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‘It shouldn’t be this hard’ – Families fight for child transport safety

Monash University 3 mins read

Groundbreaking new research into the transport experiences of Australian children with disabilities and their families has revealed that systemic issues are leaving them feeling unsafe, excluded and isolated. 

The ethnographic research report titled ‘It shouldn't be this hard’, undertaken by Monash University’s Emerging Technologies Research Lab and Mobility and Accessibility for Children in Australia Ltd reveals significant – and at times distressing – transport challenges faced by families.

Researchers immersed themselves in the lives of 10 families of children with disabilities and medical conditions from across Australia. They conducted interviews, observations and ride-alongs to gain a deeper understanding of their day-to-day transport experiences.

The research found that the families shared a common, and often isolating, experience of “fighting” for their child’s right to safe motor vehicle transport. Other themes included:

  • Concerns about the road safety of their child, family and other road users when travelling with their child
  • The impact on their child and family’s ability to participate in daily life
  • Negative experiences with services, systems and processes relating to their child’s transport needs
  • The impact on families’ emotional, physical and economic health associated with managing their child’s transport needs.

Professor Sarah Pink, Director of the Monash Emerging Technologies Research Lab, said the ethnographic research has enabled Monash to work with people to discover and share the realities they experience.

“‘It shouldn't be this hard’ took us into the complex and often heart-breakingly difficult challenges that children living with disabilities and their families have to face every day. Our research provides a rigorous evidence base and understanding of how these challenges come about, and how the ways that children with disabilities and their families interact with institutional stakeholders might be improved,” Professor Pink said.

“To ensure that children living with disabilities and their families don't continue to fall through the cracks of regulatory and institutional governance and procedure we need to start in the right place, with the people whose lives are impacted. We need to account for the real needs of children with disabilities and their families, this means taking seriously the problems they face and the solutions they need, and it requires genuine co-design between families and the stakeholder institutions and agencies involved.”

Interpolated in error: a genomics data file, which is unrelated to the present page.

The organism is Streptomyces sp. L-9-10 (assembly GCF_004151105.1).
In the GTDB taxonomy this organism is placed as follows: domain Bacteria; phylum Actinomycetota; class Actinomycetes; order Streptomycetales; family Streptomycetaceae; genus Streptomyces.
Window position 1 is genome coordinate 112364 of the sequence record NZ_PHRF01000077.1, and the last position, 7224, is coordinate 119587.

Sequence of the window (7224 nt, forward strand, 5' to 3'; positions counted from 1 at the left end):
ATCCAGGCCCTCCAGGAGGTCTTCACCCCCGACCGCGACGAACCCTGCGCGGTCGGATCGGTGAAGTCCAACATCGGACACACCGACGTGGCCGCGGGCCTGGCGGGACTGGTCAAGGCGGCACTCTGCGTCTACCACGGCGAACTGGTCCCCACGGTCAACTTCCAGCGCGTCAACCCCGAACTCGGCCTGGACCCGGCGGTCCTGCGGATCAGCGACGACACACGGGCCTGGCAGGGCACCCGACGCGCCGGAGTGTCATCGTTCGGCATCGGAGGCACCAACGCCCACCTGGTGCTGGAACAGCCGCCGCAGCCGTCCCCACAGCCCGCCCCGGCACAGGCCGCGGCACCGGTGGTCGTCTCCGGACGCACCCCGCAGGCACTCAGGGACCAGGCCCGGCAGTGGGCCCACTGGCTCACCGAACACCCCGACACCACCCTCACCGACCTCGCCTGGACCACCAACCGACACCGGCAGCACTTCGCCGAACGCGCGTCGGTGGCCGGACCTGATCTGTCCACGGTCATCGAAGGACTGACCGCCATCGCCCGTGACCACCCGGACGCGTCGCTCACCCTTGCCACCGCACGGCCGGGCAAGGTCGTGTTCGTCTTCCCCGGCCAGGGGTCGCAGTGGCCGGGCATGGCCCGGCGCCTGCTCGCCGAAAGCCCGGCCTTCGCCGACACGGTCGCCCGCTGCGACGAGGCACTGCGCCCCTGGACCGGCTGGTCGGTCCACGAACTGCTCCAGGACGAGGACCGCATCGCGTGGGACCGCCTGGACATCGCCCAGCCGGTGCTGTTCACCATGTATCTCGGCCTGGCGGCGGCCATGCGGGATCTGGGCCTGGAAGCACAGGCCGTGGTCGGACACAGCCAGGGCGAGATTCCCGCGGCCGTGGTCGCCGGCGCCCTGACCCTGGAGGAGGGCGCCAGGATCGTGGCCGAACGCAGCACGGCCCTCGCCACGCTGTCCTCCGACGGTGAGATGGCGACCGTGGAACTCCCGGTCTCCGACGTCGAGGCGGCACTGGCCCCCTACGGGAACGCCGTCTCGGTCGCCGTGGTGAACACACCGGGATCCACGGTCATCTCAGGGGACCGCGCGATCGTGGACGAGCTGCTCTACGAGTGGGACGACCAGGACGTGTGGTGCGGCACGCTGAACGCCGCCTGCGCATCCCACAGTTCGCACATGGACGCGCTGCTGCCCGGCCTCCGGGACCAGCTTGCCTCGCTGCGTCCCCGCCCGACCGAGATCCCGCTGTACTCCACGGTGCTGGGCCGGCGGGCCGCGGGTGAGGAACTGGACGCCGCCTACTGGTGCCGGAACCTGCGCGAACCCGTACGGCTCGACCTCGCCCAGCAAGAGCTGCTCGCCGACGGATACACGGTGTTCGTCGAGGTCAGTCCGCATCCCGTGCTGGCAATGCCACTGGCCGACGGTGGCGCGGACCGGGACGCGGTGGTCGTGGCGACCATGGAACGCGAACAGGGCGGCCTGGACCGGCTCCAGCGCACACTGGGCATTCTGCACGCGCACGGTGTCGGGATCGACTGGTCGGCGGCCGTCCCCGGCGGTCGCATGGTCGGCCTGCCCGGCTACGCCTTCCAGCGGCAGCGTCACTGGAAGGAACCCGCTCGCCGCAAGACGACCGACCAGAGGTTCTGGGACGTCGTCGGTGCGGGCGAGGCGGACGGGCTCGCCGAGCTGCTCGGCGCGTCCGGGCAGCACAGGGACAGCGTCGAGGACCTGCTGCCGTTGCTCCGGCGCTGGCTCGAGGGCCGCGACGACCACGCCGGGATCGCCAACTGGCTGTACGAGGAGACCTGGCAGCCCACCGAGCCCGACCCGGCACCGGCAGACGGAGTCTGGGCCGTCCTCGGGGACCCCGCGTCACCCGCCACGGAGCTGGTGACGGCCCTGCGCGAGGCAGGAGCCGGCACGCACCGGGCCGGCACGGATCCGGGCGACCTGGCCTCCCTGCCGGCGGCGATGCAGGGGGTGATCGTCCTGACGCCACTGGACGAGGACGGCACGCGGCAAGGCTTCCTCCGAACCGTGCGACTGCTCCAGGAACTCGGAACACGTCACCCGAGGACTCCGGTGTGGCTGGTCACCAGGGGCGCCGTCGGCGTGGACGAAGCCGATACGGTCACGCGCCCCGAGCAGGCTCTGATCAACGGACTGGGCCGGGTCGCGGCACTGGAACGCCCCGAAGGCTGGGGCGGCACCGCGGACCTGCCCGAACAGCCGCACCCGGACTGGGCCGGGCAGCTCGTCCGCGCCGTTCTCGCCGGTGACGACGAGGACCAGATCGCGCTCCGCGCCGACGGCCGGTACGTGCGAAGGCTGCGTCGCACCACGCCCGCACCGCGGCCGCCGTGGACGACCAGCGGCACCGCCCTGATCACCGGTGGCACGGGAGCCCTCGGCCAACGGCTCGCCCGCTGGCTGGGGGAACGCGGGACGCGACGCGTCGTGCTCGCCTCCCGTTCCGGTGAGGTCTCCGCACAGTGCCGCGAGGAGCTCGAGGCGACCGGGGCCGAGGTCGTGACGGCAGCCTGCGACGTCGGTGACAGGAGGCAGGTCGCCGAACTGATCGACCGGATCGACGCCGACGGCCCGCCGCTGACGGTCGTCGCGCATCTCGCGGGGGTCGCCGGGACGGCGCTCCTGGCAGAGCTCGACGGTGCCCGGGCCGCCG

“Working with MACA has been inspirational, and this has certainly been one of the most important collaborations and contributions to society that the Emerging Technologies Lab has had the privilege to be involved in.”

MACA Chief Executive, Helen Lindner, said the findings were upsetting but unfortunately not surprising to the charity.

“Children with disabilities and medical conditions have been left behind when it comes to safe and accessible transport in Australia – despite them being our most vulnerable road users,” Ms Lindner said.

“These families shared harrowing experiences ranging from serious road safety incidents, their child being unable to go to school because they don’t have access to suitable transport, or the physical and emotional toll of managing their child’s transport needs. 

“MACA has already started to address some of the systemic barriers experienced by families in this research, but there is much more to be done. This research is shining an important light on these often hidden experiences to help drive system-wide change – and increase the safety, independence, social and community participation of children with disabilities and their families.”

The research project was funded by the Australian Government Department of Social Services.

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ABOUT Mobility and Accessibility for Children in Australia Ltd (MACA)

With funding from the Australian Government Department of Social Services, MACA is leading a significant program of work, including research, policy, training, practice, to improve the safety and accessibility of motor vehicle transport for children with disabilities.  

This includes a national evidence-informed website of information and resources, training for allied health professionals and organisations who support families, and crash testing and assessing the safety of specialty vehicle restraint systems used by children with disabilities and medical conditions. 

Find out more at 

ABOUT Monash Emerging Technologies Research Lab 

We are an interdisciplinary and internationally embedded research and knowledge community, which conducts research into the social, cultural and experiential dimensions of the design, use and futures of new and emerging technologies.

We partner with governments, not for profits, councils and industry to conduct research into topical areas. To partner with us please write to

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